Last month, four participants from the After-School All-Stars programs at Kalakaua Middle School in Kalihi, King Intermediate in Kaneohe, Jarrett Middle School in Palolo and Washington Middle School in Honolulu had the privilege of taking a trip to Los Angeles to attend the first-ever CampUs — a weeklong ASAS-sponsored camp at Loyola Marymount University designed to prepare ninth-graders for high school, college and careers.
Kids from Los Angeles, the Greater Bay area, San Diego, Las Vegas and Hawaii ASAS programs, who are seen as having possible challenges in high school, but demonstrate the will and potential to succeed, were handpicked by their All-Star chapters and their school administrations.
Those selected experienced a glimpse of high school, learning state-specific graduation requirements, study skills and time management techniques; college, creating mock essays and completing actual college applications while selecting colleges and majors; and even careers, building a resume and hearing from guest speakers from a variety of sectors: Bonnie Reiss, California secretary of education (government); an animator from the cartoon South Park, the owner of an Internet company (business); and NFL defensive end Brandon Graham from the Philadelphia Eagles (sports/entertainment). They also participated in team-building activities and sports challenges.
On the last day, everyone attended an emotional ceremony, resembling a high school graduation, with formal presentation of a college acceptance certificate.
With the recent increase in high school graduation requirements, not to mention graduation rates declining in Hawaii, there are a ton of opportunities to inspire our youth. Simply put, sixth-, seventh-, eighth-graders, regardless of socioeconomic background, need positive role models, self-confidence and consistent reinforcement. Leadership skills are integral to CampUs curriculum, as our Hawaii kids were tasked with selecting a problem in their community and presenting a solution.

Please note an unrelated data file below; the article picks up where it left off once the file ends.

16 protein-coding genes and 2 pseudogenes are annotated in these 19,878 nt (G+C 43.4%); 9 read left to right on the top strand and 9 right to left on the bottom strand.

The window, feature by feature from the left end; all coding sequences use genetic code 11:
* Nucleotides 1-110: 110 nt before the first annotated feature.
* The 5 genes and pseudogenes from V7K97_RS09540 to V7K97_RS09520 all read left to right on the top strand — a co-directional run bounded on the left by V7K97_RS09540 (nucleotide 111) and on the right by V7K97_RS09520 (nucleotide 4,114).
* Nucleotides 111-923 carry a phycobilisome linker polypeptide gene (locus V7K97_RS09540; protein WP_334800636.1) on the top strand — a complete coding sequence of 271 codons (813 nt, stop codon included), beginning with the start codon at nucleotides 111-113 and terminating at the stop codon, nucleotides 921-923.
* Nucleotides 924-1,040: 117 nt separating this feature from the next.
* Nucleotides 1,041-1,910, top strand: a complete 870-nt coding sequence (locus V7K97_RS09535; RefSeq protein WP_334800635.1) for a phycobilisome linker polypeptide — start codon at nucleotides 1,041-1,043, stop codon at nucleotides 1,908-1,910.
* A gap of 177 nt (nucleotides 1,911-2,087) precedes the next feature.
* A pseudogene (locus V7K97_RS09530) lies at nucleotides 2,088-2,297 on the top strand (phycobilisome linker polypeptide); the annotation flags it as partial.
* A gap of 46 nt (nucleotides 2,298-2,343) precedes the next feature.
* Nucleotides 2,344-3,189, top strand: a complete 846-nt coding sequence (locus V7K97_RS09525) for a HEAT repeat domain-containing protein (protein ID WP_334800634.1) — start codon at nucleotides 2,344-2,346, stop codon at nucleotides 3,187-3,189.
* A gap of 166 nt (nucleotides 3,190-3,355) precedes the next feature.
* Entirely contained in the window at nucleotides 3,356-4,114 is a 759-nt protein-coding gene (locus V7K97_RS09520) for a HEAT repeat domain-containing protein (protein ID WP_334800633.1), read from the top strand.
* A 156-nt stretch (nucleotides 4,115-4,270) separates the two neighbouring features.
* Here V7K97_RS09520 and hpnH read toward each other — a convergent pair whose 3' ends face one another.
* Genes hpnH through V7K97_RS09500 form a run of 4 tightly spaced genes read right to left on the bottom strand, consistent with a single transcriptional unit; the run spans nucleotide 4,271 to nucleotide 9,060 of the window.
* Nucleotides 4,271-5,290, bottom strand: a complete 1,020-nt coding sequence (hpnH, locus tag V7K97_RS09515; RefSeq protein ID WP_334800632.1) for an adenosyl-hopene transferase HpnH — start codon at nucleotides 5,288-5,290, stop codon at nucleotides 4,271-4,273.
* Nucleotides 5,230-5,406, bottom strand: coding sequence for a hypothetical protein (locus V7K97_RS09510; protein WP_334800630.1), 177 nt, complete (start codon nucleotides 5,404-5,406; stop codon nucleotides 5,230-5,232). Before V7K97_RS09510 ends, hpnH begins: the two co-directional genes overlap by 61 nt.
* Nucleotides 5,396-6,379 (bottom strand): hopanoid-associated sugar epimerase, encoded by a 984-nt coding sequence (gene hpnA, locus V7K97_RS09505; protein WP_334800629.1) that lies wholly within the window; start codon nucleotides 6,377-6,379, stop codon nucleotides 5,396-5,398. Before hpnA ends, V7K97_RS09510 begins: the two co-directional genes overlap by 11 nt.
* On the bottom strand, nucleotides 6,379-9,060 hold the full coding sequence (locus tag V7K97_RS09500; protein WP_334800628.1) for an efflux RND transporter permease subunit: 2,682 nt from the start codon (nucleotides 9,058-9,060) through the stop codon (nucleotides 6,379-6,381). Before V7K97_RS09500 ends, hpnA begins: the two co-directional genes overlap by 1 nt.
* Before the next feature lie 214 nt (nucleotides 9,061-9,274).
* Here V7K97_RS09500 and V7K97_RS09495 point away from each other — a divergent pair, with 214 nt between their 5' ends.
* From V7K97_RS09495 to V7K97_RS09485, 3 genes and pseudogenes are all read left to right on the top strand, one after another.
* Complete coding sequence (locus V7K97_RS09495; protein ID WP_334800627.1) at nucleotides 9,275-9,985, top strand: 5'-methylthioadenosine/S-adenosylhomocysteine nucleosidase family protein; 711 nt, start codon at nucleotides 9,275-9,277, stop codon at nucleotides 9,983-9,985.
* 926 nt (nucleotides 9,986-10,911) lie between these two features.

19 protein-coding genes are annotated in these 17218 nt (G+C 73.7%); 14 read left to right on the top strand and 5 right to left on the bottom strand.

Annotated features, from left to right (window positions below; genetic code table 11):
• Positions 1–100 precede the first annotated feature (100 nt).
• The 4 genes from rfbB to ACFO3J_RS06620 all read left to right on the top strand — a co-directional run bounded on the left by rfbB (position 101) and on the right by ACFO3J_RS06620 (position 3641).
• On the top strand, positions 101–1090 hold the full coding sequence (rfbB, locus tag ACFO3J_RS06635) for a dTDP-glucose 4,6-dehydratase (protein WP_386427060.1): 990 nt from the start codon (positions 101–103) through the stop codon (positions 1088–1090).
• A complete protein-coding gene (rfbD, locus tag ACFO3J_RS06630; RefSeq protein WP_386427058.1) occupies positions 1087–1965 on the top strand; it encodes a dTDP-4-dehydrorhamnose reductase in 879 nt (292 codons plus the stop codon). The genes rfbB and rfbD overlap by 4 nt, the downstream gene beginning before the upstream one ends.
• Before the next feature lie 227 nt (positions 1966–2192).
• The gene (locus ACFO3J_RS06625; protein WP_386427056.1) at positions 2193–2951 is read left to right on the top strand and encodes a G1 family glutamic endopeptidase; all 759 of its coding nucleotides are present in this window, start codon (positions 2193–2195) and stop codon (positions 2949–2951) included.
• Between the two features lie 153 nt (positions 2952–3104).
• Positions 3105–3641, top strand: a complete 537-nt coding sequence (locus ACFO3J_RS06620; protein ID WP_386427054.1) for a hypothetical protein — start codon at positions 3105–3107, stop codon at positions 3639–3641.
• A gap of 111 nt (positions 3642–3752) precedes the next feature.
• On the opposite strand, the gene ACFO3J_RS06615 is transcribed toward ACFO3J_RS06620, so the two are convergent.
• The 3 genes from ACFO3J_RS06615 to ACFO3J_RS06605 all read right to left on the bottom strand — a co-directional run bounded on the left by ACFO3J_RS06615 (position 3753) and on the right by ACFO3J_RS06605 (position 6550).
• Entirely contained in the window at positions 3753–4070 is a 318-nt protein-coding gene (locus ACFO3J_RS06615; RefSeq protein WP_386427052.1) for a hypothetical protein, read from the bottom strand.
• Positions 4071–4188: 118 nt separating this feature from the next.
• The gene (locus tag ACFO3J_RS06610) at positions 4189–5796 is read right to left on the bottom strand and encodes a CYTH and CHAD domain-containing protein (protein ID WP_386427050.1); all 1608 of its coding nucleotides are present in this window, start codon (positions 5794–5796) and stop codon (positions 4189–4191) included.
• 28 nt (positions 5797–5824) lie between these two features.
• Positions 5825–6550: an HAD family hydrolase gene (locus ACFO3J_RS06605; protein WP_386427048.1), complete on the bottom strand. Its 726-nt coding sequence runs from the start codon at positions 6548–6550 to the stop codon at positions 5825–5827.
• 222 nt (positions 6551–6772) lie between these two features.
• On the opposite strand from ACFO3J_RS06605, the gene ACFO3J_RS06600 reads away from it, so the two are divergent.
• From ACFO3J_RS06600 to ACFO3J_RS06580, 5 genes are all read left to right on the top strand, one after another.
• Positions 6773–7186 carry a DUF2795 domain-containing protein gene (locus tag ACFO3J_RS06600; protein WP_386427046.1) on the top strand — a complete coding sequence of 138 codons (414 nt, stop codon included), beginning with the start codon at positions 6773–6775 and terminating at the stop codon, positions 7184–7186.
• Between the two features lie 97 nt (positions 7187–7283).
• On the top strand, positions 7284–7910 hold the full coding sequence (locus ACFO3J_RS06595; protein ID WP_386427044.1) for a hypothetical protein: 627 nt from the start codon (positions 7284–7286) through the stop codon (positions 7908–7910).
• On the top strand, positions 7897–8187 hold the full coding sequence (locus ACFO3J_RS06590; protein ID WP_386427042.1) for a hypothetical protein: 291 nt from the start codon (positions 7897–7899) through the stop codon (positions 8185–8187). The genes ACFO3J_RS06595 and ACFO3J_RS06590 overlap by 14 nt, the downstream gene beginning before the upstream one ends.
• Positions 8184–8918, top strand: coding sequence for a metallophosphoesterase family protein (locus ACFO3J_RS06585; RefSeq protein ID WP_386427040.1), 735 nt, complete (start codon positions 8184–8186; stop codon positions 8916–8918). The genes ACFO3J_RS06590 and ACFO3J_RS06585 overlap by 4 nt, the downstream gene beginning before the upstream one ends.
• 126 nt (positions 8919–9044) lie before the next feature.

Drug abuse in Hawaii was the topic of focus, and our kids created a mock drug rehab center that catered to the learning styles of the patient. This assignment was particularly relevant as each of our kids were in some way touched personally by the serious drug issue facing our state. They presented their findings to their fellow campers, all of whom tearfully shared their own communities’ challenges from gang violence to graffiti.
Their presentation did Hawaii proud, and the Hawaii All-Stars clearly demonstrated growing confidence as they absorbed all that they had learned. From 6 a.m. to 11 p.m. every day for a week, participants endured a rigorous yet meaningful agenda.
Although hesitant on the first day away from home, our four All-Stars returned a week later from Los Angeles more confident and optimistic about their futures. As a result of the positive feedback from CampUs participants, After-School All-Stars Hawaii has started discussions with their future high schools — Farrington, Kaimuki, McKinley and Castle high schools — to look at replicating CampUs through partnerships with the DOE, Hawaii universities and colleges, non-profits, local businesses and the community at large. Bringing CampUs to Hawaii will enable ASAS to accommodate a larger number of kids, and expose them to the opportunities here at home. This is one way our entire community can get involved with the education of our youth, as they are the future leaders and workforce of Hawaii.